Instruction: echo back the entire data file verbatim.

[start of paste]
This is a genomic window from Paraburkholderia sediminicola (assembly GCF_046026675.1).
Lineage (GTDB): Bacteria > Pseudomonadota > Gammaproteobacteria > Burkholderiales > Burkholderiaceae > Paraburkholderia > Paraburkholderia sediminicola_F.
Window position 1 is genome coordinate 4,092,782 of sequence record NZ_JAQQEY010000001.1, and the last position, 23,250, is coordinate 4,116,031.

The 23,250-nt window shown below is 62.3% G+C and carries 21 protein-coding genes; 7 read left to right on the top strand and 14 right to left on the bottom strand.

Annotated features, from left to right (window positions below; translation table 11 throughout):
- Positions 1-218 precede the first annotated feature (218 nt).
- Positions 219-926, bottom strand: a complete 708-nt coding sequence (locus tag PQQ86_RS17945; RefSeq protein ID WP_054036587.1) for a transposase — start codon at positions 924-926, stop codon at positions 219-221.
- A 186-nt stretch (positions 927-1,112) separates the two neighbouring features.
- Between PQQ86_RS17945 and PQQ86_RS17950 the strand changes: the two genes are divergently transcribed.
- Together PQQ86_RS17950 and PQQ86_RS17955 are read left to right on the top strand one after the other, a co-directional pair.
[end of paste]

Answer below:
This is a genomic window from Paraburkholderia sediminicola (assembly GCF_046026675.1).
Lineage (GTDB): Bacteria > Pseudomonadota > Gammaproteobacteria > Burkholderiales > Burkholderiaceae > Paraburkholderia > Paraburkholderia sediminicola_F.
Window position 1 is genome coordinate 4,092,782 of sequence record NZ_JAQQEY010000001.1, and the last position, 23,250, is coordinate 4,116,031.

The 23,250-nt window shown below is 62.3% G+C and carries 21 protein-coding genes; 7 read left to right on the top strand and 14 right to left on the bottom strand.

Annotated features, from left to right (window positions below; translation table 11 throughout):
- Positions 1-218 precede the first annotated feature (218 nt).
- Positions 219-926, bottom strand: a complete 708-nt coding sequence (locus tag PQQ86_RS17945; RefSeq protein ID WP_054036587.1) for a transposase — start codon at positions 924-926, stop codon at positions 219-221.
- A 186-nt stretch (positions 927-1,112) separates the two neighbouring features.
- Between PQQ86_RS17945 and PQQ86_RS17950 the strand changes: the two genes are divergently transcribed.
- Together PQQ86_RS17950 and PQQ86_RS17955 are read left to right on the top strand one after the other, a co-directional pair.